## Much Ado about Nothing

Many people have heard that the number zero was introduced later than the other digits. Upon hearing this it seems fantastical – how could people have managed even elementary arithmetic without zero? However, it is not the concept of “nothing” that was missing, but rather the use of a zero in other places when representing or recording numbers. For example, in the number 101, zero is used as a separator, and it is this concept that was lacking in early number systems.

We are used to our modern decimal representation where each digit represents units, tens, hundreds, thousands, etc. Not all systems worked that way – the Roman system is a well-known example of a different approach. Throughout history there have been many alternative ways of recording numbers. In ancient China and the South Sea islands knots in string were used. Creating notches in sticks is another (the word *score* has its roots in this method, as do the Roman numerals I, II, III). Contracts were often formalized by scoring a piece of wood with an appropriate count then splitting it in two with each party taking half; the halves would be matched up later to ensure no alteration. In Britain such Exchequer tallies were used from the 12th century and were legally binding until 1826; in 1834 the burning of the no-longer required tallies started a fire that destroyed the old Parliament buildings.

The use of simple score marks developed with writing into more sophisticated forms. Different symbols were used for values of different magnitudes, and they were repeated as necessary (e.g. III for 3, and CCC for 300 in Rome). The use of subtractive methods (IV instead of IIII) was a later innovation.

This simple grouping approach evolved into a multiplicative approach, where instead of repeating a symbol it was preceded with a count. For example, if that were applied to Roman numbers we might write 3C3V for 315. A real example is the Chinese-Japanese number system.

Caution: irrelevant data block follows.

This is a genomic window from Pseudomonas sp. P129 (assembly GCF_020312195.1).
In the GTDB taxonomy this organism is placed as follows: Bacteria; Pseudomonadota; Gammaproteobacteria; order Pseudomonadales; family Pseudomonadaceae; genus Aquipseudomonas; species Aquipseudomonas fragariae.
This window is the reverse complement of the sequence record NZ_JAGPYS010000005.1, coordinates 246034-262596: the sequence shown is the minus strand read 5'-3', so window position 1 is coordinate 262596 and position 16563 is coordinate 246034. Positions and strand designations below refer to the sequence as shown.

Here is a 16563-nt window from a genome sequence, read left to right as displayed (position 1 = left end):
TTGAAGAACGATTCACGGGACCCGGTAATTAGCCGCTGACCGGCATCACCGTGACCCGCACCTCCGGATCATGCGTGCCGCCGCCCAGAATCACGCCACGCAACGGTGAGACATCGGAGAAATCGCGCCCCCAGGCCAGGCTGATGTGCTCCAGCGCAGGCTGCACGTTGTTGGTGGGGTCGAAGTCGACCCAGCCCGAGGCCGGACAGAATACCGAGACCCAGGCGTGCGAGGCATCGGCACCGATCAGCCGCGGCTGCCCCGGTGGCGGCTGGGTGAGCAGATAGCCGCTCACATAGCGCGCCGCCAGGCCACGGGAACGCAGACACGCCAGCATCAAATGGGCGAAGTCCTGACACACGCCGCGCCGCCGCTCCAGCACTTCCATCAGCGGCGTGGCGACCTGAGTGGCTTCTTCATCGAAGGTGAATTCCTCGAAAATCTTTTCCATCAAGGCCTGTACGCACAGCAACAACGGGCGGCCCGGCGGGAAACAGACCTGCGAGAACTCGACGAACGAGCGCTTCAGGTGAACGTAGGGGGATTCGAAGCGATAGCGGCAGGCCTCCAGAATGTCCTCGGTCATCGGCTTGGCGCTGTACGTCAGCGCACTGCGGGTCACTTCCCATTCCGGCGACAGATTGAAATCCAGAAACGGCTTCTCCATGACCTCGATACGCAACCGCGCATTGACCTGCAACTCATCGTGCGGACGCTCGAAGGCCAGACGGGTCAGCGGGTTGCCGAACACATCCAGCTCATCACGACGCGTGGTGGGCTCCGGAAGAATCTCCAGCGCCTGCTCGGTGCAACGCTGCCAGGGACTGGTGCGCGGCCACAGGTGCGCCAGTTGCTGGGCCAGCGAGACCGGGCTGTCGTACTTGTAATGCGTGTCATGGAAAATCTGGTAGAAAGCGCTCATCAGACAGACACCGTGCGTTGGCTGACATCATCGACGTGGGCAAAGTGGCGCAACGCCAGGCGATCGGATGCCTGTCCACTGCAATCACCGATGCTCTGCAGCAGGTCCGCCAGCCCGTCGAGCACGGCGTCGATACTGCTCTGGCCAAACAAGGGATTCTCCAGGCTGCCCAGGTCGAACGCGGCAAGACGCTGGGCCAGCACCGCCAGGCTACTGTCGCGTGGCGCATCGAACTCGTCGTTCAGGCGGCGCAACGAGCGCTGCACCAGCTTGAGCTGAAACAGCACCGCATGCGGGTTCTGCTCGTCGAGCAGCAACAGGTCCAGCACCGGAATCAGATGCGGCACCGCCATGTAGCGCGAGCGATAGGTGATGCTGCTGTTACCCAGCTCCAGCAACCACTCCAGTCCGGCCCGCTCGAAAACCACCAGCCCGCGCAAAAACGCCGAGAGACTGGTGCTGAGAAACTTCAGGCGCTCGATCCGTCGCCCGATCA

A different approach is a ciphered approach, where there are separate symbols for the ten symbols 0 through 9, then the nine symbols 10 , 20, 30 through 90, then 100, 200, 300 through 900, and so on. Examples of this are the Hindu Brahmi and the Egyptian hieratic and demotic systems. Variations on this, where alphabetic characters were repurposed for numbers, are the Greek numerals, Hebrew, Syrian and Gothic systems.

Unfortunately, many of these systems are ill-suited for calculations, as anyone who has attempted math on Roman numerals will know. Performing arithmetic was thus considered an advanced art and required the assistance of tools such as the abacus. It was only with the spread of the Hindu-Arabic decadic positional system around 800AD that arithmetic operations became easy to perform without assistance. It was positional systems that necessitated the introduction of a symbol to represent no value at a particular position, to distinguish, for example, 31 from 301. The lack of a zero made the earlier positional systems such as the Babylonian sexagesimal system highly ambiguous, although the Mayans developed an early positional representation system that included a zero, which may account for why their mathematical calculations were considerably more advanced and accurate than other cultures.

The spread of the Hindu-Arabic system was largely facilitated by the translation into Latin of the text *Al-Jabr wal-Muqabalah* (hence: algebra) by the great Arab mathematician Mohammed ibn Musa al-Khowarizmi. The use of this system became known as algorism (leading to the modern word algorithm) , but its adoption took time; the abacists who adhered to the Roman system resisted the algorismic system and it took until the 16th century for it to become predominant in Europe.

[…] with the Hindu numerals and zero, and where his Muslim teacher introduced him to the the great book Al-Jabr wal-Muqabalah. Fibonacci subsequently travelled broadly, where he learnt from mathematicians of different […]

Fibonacci ties it all together « MagiMathicsMarch 6, 2010 at 5:31 am